Why capture a 12-lead ECG with the first set of vital signs?

If for no other reason, because MONA can “clean up” a 12 lead ECG, making it non-diagnostic by arrival at the hospital!

Before MONA

After MONA

If not for the prehospital 12 lead ECG, there’s no telling how long this patient would have lingered in the emergency department!

*** Update ***

Here’s another case (from several years ago) that helps illustrate the point.

This was from a chest pain patient who was transported to my jurisdiction from a neighboring EMS system by boat.

Image credit: Wikipedia (Jeff Morgan www.findparadise.com)

In other words, it was an EMS transfer. We met them at the dock and took the patient to the hospital.

Here is the ECG that was handed to me by the transferring paramedic (who recognized it was showing acute inferior STEMI).

I’m pretty sure it was recorded by a LP11.

You’ll notice that part of the computerized interpretation came off when I peeled back the scotch tape.

Here is the 12 lead ECG I captured en route to the hospital (using the exact same electrodes).

The ECG had become nondiagnostic.*

I’d love to tell you that the (first) prehospital 12 lead ECG saved the day. It didn’t. I personally showed it to the ED physician, but he was dismissive. No urgent action was taken.

I have no idea what ended up happening to the patient.

* Note: You can still identify acute inferior STEMI in the second ECG by the Q waves and non-concave ST segments in leads III and aVF, along with the downsloping ST segment in lead aVL. However, it’s the first prehospital 12 lead ECG that really tells the tale!


  • Second ECG could pass for BER. Very short and sweet post, but gets straight to the point. The point of pre-intervention 12-leads has been pressed pretty hard to my agency.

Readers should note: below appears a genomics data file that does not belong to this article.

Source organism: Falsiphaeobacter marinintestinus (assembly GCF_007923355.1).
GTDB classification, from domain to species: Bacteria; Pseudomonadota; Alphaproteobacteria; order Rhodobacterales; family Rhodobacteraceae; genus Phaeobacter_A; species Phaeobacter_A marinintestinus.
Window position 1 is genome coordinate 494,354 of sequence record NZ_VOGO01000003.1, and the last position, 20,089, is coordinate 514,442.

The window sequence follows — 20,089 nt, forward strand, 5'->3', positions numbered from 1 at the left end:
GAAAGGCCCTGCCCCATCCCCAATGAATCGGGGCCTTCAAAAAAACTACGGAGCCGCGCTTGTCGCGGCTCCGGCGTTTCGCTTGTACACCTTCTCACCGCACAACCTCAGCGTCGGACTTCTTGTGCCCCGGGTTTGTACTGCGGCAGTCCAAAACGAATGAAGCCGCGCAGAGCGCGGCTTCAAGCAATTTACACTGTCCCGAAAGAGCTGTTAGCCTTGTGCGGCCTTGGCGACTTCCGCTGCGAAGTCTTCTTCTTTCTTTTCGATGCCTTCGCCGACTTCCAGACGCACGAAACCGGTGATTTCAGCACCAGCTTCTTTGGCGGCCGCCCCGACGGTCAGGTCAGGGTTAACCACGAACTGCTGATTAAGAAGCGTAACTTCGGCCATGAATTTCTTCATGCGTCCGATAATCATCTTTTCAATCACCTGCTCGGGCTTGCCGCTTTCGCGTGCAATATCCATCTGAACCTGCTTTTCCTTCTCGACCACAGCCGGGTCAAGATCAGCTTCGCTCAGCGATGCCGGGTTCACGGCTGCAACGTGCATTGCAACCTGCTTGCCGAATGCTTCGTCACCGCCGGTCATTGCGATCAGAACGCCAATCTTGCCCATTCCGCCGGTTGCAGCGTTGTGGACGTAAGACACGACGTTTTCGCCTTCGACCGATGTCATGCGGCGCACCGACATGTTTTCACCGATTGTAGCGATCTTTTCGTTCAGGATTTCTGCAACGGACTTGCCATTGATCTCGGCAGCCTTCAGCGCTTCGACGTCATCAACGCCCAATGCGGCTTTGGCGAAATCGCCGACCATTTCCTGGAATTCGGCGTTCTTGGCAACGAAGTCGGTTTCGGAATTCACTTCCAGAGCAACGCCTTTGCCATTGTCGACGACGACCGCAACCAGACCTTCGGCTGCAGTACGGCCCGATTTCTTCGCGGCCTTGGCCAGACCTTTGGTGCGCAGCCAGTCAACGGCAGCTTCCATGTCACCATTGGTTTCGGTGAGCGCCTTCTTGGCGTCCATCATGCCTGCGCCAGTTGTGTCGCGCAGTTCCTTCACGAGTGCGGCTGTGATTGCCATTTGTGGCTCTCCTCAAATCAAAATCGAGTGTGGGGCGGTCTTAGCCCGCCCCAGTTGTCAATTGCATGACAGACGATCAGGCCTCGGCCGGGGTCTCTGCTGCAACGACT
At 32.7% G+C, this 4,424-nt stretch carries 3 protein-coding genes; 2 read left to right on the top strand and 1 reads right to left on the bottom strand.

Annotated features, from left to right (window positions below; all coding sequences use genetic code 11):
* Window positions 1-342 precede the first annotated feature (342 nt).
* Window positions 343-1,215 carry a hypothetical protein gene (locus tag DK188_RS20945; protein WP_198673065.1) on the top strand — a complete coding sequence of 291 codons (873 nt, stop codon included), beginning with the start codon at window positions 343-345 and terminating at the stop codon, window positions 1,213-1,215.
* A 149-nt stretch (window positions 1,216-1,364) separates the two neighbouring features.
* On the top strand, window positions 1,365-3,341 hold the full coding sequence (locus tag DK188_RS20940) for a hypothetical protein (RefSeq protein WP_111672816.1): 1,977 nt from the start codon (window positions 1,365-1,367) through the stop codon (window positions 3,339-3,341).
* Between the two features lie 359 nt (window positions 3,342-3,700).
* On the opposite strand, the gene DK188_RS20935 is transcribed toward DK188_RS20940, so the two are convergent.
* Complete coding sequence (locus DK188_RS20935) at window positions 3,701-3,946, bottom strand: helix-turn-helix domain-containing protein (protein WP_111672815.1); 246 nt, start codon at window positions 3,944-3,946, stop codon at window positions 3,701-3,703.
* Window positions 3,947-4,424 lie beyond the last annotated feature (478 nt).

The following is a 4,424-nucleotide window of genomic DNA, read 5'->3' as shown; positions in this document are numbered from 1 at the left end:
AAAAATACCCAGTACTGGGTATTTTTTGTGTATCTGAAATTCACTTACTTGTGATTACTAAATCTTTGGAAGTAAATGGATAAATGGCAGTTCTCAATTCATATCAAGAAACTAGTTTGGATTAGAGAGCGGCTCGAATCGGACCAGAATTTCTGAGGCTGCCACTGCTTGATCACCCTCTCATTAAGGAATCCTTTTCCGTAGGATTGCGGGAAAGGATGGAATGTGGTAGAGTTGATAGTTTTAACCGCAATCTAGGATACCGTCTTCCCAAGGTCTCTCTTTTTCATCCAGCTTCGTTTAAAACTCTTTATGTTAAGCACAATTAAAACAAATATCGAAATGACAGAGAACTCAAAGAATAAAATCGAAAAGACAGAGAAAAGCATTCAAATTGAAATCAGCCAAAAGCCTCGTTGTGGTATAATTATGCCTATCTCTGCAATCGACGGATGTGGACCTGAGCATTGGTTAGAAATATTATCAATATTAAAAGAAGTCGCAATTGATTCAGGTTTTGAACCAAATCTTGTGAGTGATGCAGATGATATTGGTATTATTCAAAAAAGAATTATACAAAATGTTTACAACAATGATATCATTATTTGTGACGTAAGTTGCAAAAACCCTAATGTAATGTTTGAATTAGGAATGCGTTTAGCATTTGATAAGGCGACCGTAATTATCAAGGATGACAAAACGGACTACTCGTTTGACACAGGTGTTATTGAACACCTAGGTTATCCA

• Interestingly, though, the Hospital 12-lead computer interpretation is still indicating an Anterior Infarct. Neither computer interpretation identified a STEMI. I would be very interested in seeing a repeat 12-lead from the Lifepak 12 (instead of the hospital EKG) to see how "cleaned up" it got by the end of the transport. (It just seems easier to compare 12-lead tracings from the same type of device…) Knowing hospitals they probably also used a slightly different electrode placement by ripping everything off and placing their alligator clips on — and some of the tech's I've worked aren't as careful as they probably should be with electrode placement.This particular topic of "no treatment (even O2) before 12-lead" is really interesting to me because I haven't found any studies suggesting that pre-intervention 12-leads can cause a STEMI to become non-diagnostic. (For the prehospital setting it's so new to be aggressive with 12-leads so I'm not surprised there are no studies…yet.) We've been teaching "Nitro can't unclog an artery" and "Nitro's vasodilation effects have yet to demonstrate survival"…but if Nitro can change a 12-lead these it sort of muddles my knowledge about the pathophysiology of STEMI.

  • Tom B says:

    Adam – You're right. It could pass for BER. Unless, of course, you're familiar with Dr. Smith's decision rule! :)The Q wave in lead V3 is also a disturbing finding, along with the upwardly convex ST segment in lead aVL.One thing I found particularly interesting (in addition to the resolution of the hyperacute T waves) is the disappearance of inferior reciprocal changes.The ST segments in II, III, and aVF went from flat and sagging to having a normal take-off.Tom

  • Tom B says:

    MIFL – I was also surprised the GE-Marquette 12SL interpretive algorithm did not give the ***ACUTE MI SUSPECTED*** message for the prehospital ECG in question.I've seen it call more subtle ECGs than that! This was the second prehospital 12 lead ECG in the series. Maybe one of them gave the ***ACUTE MI SUSPECTED*** message. I don't remember.Most of the time, the nurses (or techs) will utilize my precordial electrodes when I'm done with them, but I'm very meticulous with skin prep and lead placement. I can't speak for the other paramedics (although poor lead placement is certainly not limited to EMS).I have seen a study (from Hennepin County, MN) that shows several cases of resolved ST segment elevation by arrival at the hospital. I'll see if I can find it for you.Tom